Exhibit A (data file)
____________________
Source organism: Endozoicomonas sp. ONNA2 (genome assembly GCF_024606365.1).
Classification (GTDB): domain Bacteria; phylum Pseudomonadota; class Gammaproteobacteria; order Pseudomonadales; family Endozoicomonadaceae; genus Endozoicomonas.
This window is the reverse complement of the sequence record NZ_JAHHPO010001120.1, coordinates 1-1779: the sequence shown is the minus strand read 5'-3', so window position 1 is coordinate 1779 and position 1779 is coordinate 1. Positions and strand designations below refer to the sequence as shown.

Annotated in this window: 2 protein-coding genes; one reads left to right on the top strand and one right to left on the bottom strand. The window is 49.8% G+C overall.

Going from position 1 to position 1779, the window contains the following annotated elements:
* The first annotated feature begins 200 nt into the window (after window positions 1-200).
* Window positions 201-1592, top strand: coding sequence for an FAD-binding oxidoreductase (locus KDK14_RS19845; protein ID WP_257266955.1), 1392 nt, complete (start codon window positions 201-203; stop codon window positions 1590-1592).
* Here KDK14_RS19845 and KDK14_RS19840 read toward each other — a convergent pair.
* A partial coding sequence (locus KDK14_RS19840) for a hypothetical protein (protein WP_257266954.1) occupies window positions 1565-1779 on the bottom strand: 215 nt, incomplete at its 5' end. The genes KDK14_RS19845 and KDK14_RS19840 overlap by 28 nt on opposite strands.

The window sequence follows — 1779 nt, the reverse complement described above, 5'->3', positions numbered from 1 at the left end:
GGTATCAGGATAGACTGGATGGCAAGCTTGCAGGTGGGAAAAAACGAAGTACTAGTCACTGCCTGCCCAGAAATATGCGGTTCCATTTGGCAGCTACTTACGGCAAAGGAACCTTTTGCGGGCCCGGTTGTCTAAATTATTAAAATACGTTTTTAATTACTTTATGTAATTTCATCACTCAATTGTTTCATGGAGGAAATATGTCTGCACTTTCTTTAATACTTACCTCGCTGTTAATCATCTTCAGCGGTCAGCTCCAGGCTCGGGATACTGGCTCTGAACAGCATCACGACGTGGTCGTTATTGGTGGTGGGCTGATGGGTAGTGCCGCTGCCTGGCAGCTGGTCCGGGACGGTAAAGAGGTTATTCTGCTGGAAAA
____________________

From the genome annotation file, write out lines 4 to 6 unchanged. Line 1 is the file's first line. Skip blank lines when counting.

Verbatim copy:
Annotated in this window: 2 protein-coding genes; one reads left to right on the top strand and one right to left on the bottom strand. The window is 49.8% G+C overall.

Going from position 1 to position 1779, the window contains the following annotated elements:
* The first annotated feature begins 200 nt into the window (after window positions 1-200).